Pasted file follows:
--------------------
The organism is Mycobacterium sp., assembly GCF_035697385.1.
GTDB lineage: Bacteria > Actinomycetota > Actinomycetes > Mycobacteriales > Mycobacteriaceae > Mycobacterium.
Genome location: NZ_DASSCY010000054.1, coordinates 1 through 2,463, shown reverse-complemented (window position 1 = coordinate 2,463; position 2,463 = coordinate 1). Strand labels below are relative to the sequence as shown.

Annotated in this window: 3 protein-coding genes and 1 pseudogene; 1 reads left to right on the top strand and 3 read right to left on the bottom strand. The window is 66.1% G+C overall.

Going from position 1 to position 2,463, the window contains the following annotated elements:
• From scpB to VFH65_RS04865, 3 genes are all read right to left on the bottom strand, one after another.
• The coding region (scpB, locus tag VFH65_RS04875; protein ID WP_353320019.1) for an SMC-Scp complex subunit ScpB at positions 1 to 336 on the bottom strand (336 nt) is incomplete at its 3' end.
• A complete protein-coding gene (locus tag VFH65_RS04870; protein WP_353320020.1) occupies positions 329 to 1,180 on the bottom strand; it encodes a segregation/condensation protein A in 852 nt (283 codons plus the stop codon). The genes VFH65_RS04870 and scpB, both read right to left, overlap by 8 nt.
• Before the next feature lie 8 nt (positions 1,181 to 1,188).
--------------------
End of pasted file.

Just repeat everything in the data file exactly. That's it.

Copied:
The organism is Mycobacterium sp., assembly GCF_035697385.1.
GTDB lineage: Bacteria > Actinomycetota > Actinomycetes > Mycobacteriales > Mycobacteriaceae > Mycobacterium.
Genome location: NZ_DASSCY010000054.1, coordinates 1 through 2,463, shown reverse-complemented (window position 1 = coordinate 2,463; position 2,463 = coordinate 1). Strand labels below are relative to the sequence as shown.

Annotated in this window: 3 protein-coding genes and 1 pseudogene; 1 reads left to right on the top strand and 3 read right to left on the bottom strand. The window is 66.1% G+C overall.

Going from position 1 to position 2,463, the window contains the following annotated elements:
• From scpB to VFH65_RS04865, 3 genes are all read right to left on the bottom strand, one after another.
• The coding region (scpB, locus tag VFH65_RS04875; protein ID WP_353320019.1) for an SMC-Scp complex subunit ScpB at positions 1 to 336 on the bottom strand (336 nt) is incomplete at its 3' end.
• A complete protein-coding gene (locus tag VFH65_RS04870; protein WP_353320020.1) occupies positions 329 to 1,180 on the bottom strand; it encodes a segregation/condensation protein A in 852 nt (283 codons plus the stop codon). The genes VFH65_RS04870 and scpB, both read right to left, overlap by 8 nt.
• Before the next feature lie 8 nt (positions 1,181 to 1,188).